The Government is due to define its policy on the Afghan conflict in a keynote speech today, emphasising a focus on counter-terrorism while at the same time doing more to reach out to the Muslim community.
Bill Rammell, the Minister for the armed forces, will say that Islamist terrorists are to mainstream Islam what the Ku Klux Klan is to Christianity. He will also declare that there are clear indications that a failure to combat the Taliban on the front line in Asia will lead to attacks in the streets of Britain.
The Ministry of Defence's policy statement comes as accusations and recriminations over the conflict continue to mount. A report released at the weekend by the Commons' Foreign Affairs Committee criticised the Government for "mission drift", claiming the UK had been aiming for too many objectives in Afghanistan, ranging from eradicating poppies to good governance.
The Labour-dominated committee said: "The UK deployment to Helmand was been undermined by unrealistic planning at senior levels, poor co-ordination between Whitehall departments and, crucially, a failure to provide the military with clear direction." The committee demanded that the Government should urgently issue a statement setting out what lessons have been learned from "the mistakes made by the international community over the last seven years".
"During our visit we were struck by the sheer magnitude of the task confronting the UK," the committee said. "We conclude that there has been significant 'mission creep' in the British deployment to Afghanistan, and that this has resulted in the British government being now committed to a wide range of objectives."
The Independent has learned that Mr Rammell will say in an address to the Royal United Services Institute today: "Contributing to national and international efforts to counter terrorism is one of the MoD's highest priorities." These efforts are "focussed on overseas operations to counter the international terrorist threat before it reaches the UK."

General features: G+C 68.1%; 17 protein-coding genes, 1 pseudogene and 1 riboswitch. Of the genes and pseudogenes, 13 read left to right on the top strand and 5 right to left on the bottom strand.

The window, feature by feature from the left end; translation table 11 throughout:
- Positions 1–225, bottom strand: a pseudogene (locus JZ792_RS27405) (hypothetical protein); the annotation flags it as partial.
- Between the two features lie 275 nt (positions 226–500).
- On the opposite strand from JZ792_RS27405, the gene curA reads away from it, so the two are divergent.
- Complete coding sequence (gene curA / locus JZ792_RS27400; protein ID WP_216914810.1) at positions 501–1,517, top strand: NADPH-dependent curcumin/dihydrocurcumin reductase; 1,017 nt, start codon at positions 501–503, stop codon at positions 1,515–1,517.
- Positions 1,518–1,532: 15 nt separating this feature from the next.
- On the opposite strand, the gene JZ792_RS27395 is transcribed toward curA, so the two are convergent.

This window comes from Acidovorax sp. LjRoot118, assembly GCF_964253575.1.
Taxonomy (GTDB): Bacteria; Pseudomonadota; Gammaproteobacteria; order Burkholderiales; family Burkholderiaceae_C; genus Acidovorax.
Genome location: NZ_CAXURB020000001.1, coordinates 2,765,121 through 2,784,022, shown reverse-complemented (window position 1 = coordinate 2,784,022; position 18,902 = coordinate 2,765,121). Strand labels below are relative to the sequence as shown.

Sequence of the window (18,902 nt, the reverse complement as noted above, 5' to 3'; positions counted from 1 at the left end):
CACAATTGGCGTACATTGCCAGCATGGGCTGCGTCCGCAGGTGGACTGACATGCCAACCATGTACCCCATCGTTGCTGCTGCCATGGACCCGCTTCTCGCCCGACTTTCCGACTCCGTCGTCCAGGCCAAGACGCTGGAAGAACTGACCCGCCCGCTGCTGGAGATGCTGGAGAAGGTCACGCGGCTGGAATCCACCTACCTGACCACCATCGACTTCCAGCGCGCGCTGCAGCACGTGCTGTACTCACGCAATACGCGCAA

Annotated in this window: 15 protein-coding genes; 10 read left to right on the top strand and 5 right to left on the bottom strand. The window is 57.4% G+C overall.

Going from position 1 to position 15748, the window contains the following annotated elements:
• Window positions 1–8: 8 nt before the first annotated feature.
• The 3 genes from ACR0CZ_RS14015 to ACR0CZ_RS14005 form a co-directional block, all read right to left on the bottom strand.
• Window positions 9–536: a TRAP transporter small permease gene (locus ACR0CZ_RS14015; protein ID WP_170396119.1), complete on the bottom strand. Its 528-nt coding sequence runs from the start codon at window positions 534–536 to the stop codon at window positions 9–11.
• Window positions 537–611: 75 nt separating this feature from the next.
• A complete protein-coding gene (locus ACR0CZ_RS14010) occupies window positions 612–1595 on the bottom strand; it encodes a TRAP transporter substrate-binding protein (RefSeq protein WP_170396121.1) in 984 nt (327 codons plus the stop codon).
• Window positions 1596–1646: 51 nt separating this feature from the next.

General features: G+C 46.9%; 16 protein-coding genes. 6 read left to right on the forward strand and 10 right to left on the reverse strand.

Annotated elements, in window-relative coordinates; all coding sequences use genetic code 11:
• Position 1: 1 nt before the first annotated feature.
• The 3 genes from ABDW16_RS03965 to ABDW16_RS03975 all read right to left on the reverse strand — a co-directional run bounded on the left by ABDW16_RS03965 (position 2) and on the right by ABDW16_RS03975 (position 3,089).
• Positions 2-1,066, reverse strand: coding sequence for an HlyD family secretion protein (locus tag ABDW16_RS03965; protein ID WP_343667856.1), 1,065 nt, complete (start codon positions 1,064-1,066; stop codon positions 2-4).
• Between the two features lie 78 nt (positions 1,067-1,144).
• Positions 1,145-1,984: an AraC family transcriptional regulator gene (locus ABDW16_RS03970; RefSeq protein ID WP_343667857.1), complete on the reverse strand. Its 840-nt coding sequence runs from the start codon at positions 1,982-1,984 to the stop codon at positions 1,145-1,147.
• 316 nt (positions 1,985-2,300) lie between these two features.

He will say that "Our Armed Forces are in Afghanistan defending our national security. They are fighting an insurgency which, if successful, would provide free reign to the terrorist capacity that inspired, planned and provided support for attacks like those of 9/11 – of 7/7... We must continue to grow and adapt our counter-terrorism strategy to address terrorism's new face."
The Minister will stress that Britain and the West must engage with the Muslim community both at home and abroad. "The majority of Muslims stand against this violent extremism. Many of the victims to date of the terror and injustice it wreaks have been Muslims.
"Violent extremist views are shocking to the overwhelming majority of Muslims, in the same way that Christians are shocked by the views of the Ku Klux Klan. This is not democracy versus Islam; democracy and Islam are not mutually exclusive. This is not a clash of civilisations – this is a clash for civilisation, a struggle for the soul of the 21st century." Countering radicalism, he will say, involves "reaching out to those in our society who are being specifically targeted by al-Qa'ida and others".
The new American commander of Nato forces in Afghanistan, General Stanley McChrystal, is expected to set out his blueprint for the Afghan campaign later this week. He is expected to say that Western forces must work and live among the people, and that much greater efforts will be made to avoid civilian casualties in airstrikes.
*51 British soldiers have had amputations after being wounded on duty in Afghanistan, a Ministry of Defence (MoD) spokesman said. The official figure released by the MoD does not cover the past few months which have seen heavy casualties among British troops.
The MoD spokesman said: "As of 31 March, 2009, a total of 51 UK service personnel have suffered amputations due to injuries sustained while on operational deployment on Operation Herrick."
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